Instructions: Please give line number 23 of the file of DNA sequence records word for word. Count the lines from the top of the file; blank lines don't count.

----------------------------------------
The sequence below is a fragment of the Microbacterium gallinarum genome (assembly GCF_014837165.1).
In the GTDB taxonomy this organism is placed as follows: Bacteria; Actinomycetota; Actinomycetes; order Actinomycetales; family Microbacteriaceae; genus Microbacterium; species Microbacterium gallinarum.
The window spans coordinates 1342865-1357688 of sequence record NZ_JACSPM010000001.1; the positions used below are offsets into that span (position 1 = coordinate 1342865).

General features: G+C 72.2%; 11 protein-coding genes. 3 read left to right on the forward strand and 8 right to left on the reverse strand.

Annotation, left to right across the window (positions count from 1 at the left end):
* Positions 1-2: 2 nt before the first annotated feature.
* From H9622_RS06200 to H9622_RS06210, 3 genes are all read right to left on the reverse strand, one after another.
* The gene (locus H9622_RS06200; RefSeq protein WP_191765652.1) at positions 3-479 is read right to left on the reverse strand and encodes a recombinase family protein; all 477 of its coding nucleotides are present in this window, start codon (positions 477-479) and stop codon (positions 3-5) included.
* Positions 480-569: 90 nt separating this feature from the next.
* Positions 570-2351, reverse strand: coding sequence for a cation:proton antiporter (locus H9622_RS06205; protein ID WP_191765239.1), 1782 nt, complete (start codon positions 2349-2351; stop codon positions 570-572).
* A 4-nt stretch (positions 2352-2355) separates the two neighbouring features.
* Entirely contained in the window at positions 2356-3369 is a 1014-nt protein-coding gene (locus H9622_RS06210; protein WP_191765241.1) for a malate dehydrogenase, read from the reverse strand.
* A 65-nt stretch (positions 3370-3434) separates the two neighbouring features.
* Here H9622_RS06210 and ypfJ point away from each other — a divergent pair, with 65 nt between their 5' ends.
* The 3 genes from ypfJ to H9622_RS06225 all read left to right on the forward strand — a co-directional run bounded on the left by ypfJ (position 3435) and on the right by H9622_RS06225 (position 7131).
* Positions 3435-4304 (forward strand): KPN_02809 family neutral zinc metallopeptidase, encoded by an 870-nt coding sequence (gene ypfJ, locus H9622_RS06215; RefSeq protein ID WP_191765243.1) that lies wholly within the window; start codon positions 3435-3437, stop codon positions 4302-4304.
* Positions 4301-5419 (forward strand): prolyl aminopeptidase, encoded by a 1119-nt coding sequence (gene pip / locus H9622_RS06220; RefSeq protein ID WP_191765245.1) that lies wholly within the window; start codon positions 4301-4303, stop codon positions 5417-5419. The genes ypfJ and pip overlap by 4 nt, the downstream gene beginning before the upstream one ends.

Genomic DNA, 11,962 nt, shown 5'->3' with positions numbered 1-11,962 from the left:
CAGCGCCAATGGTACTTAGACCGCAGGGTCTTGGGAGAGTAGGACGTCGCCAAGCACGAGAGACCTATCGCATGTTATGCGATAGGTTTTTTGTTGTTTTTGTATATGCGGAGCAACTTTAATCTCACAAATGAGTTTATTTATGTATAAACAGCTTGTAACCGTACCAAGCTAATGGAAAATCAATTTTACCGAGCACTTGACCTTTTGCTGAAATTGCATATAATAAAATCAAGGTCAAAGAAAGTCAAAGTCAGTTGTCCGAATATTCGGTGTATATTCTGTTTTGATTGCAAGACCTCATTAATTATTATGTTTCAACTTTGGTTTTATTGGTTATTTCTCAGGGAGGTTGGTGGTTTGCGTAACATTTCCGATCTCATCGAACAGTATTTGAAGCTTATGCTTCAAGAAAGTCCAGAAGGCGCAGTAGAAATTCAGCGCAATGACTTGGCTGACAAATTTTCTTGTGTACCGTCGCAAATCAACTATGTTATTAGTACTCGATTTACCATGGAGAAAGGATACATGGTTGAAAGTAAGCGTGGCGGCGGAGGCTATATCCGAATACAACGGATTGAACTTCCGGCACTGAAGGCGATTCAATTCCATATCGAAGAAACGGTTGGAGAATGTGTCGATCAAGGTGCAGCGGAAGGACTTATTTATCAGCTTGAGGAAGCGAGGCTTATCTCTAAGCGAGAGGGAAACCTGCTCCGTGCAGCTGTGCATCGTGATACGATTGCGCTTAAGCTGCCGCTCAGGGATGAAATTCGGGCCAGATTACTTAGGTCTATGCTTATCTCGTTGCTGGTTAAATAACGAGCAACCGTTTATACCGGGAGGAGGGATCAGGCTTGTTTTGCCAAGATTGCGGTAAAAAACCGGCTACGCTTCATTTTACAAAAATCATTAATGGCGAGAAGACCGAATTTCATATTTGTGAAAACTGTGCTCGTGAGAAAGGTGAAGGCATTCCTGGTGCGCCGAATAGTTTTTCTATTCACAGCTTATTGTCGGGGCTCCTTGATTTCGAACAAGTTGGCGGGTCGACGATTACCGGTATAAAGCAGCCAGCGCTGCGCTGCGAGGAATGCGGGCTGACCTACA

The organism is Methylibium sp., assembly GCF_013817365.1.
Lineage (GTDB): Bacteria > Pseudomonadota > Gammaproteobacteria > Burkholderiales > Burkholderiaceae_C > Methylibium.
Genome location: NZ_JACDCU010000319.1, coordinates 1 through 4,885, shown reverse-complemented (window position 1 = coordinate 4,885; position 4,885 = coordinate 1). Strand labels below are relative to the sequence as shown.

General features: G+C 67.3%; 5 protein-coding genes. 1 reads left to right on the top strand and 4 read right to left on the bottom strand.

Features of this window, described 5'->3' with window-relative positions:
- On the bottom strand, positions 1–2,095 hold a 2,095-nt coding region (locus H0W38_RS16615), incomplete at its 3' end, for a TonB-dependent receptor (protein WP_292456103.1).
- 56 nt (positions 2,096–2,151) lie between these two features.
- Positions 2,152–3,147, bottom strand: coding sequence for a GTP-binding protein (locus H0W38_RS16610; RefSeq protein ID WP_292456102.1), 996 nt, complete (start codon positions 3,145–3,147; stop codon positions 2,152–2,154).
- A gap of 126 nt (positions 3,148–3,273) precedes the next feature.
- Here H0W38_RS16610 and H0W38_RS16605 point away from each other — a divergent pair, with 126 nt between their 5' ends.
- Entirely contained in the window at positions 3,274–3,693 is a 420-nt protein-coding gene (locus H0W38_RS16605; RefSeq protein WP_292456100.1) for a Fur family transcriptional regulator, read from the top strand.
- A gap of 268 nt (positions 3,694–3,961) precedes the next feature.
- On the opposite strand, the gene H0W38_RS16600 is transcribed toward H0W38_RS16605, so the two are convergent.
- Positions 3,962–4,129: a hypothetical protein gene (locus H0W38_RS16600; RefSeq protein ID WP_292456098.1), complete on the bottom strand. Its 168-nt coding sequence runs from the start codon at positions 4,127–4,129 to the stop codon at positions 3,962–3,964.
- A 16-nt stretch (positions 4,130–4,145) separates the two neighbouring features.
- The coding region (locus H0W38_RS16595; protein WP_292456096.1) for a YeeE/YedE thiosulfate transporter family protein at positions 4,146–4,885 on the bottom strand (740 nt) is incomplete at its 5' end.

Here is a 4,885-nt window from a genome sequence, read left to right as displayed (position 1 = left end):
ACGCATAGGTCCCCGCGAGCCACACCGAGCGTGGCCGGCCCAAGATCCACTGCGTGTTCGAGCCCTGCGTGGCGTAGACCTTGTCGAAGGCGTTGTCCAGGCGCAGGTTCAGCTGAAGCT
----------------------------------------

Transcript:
General features: G+C 67.3%; 5 protein-coding genes. 1 reads left to right on the top strand and 4 read right to left on the bottom strand.